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Everything posted by Drew

  1. Without a doubt the performances by the Kirov at Wolftrap and Kennedy Center in the eighties were by far and away the most beautiful of this ballet that I have ever seen. I vaguely remember that people who saw the Kirov do it in the sixties grumped that it wasn't as good as in "the old days" -- but I found the eighties performances ravishing. It is not, I think, a coincidence that one of my absolute favorite Baryshnikov performances was his performance as the poet in this ballet -- he seemed at one with the music and at one with the whole atmosphere of the ballet in a way that (in my opinion) only occasionally characterized his other interpretations. I have always felt that it was a role which he danced as if he was drawing with real love and dedication on the great Kirov tradition in this ballet, a tradition for which it had not become a languid chestnut, but remained a really compelling distillation -- in its way, a modern(ist) image -- of the "romantic" ballet. (Exactly as Mel Johson writes "neo-romantic.") What the ballet means to today's "Maryinsky" I don't know, and I'm not sure I want to...so it's my turn to bewail "the old days." In the Kirov peformances that I saw at Kennedy Center, I specifically remember admiring Zhana Ayupova in the Prelude...But everyone was wonderful. P.S. If I'm not mistaken, ABT traditionally did the ballet as Fokine last set it; the Kirov's version is a bit different and I think (??) that as director of ABT Baryshnikov had them dance the version he knew and took some criticism for it. What I loved about the Kirov version, however, was the way they danced it, not this or that detail in the setting. If ABT were to revive it now, I think it should stick with the version that belongs to its own history, and also gives Fokine's last thoughts. [ 05-30-2001: Message edited by: Drew ]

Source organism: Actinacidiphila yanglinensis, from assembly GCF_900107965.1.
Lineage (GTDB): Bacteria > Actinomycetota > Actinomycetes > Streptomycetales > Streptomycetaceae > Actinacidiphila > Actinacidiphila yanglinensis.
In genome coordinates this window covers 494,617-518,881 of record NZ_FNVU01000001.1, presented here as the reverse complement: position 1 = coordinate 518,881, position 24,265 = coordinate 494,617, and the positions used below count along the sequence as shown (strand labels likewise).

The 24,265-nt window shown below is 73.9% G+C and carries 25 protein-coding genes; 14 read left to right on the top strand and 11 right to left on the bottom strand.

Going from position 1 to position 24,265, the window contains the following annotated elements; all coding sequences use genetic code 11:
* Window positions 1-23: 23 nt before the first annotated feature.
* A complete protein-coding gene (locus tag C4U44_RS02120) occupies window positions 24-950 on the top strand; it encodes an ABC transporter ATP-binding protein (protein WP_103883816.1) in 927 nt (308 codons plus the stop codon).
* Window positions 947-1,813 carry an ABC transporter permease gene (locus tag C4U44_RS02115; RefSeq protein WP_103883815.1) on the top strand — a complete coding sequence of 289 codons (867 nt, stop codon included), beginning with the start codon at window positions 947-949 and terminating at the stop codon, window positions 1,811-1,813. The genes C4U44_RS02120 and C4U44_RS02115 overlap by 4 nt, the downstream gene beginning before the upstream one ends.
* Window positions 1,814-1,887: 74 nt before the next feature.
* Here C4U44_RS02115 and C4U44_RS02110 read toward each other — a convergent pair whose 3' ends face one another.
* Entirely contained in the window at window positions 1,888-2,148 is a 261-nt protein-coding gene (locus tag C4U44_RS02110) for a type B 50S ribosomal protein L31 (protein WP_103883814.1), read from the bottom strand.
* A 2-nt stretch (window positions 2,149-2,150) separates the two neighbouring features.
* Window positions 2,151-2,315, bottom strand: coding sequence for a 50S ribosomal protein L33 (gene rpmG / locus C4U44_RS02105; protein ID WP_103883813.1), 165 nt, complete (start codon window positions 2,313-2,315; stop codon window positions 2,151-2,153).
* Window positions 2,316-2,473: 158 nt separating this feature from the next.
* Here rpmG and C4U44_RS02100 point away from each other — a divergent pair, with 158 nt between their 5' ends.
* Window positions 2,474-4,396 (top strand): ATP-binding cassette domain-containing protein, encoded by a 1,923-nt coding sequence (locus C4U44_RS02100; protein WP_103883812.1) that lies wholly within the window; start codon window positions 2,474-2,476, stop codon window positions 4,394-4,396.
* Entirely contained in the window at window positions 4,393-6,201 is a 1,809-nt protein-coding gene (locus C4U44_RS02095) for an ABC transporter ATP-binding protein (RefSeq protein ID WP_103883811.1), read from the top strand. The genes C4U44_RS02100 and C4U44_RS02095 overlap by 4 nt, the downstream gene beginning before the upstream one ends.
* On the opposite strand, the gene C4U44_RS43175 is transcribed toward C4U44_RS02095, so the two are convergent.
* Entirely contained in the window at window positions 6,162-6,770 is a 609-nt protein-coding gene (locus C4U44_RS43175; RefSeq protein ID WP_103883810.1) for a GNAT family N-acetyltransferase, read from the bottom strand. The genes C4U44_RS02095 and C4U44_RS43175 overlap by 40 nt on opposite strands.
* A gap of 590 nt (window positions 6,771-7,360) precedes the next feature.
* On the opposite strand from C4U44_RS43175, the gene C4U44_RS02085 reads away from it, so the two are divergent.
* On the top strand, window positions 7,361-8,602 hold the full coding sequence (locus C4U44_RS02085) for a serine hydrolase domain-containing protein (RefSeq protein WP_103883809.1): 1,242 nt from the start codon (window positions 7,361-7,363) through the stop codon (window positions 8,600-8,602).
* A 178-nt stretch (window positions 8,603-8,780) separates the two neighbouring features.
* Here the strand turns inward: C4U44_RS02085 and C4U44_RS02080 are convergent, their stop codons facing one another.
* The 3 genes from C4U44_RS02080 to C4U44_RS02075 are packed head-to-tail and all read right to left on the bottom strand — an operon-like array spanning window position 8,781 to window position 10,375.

2. Thanks to everyone for reporting on this.
  3. Did Makarova not participate in the gala? No-one has mentioned her. I know Dowell's partnership with Sibley must take pride of place in Royal Ballet Fan hearts, but after Sibley's (partial) retirement he and Makarova developed a quite remarkable partnership...Did Dowell (or anyone else) at least speak about that?
  4. I saw Reyes for the first time this afternoon as the second female lead in The Merry Widow. (I've forgotten the character's name.) She was scheduled to do this later in the week, but was stepping in today for Dvorovenko who was, in turn, stepping in for Ferri as the first lead, Hannah...Anyway, I thought Reyes was excellent -- danced very well and with a certain charm. The big pas de deux in Act II (with Belotserkovsky) had an especially nice flowing quality. I look forward to seeing her dance in other roles. P.S. People purchasing tickets to see Ferri later in the season should probably double check casts, since word is that she will be out for the season.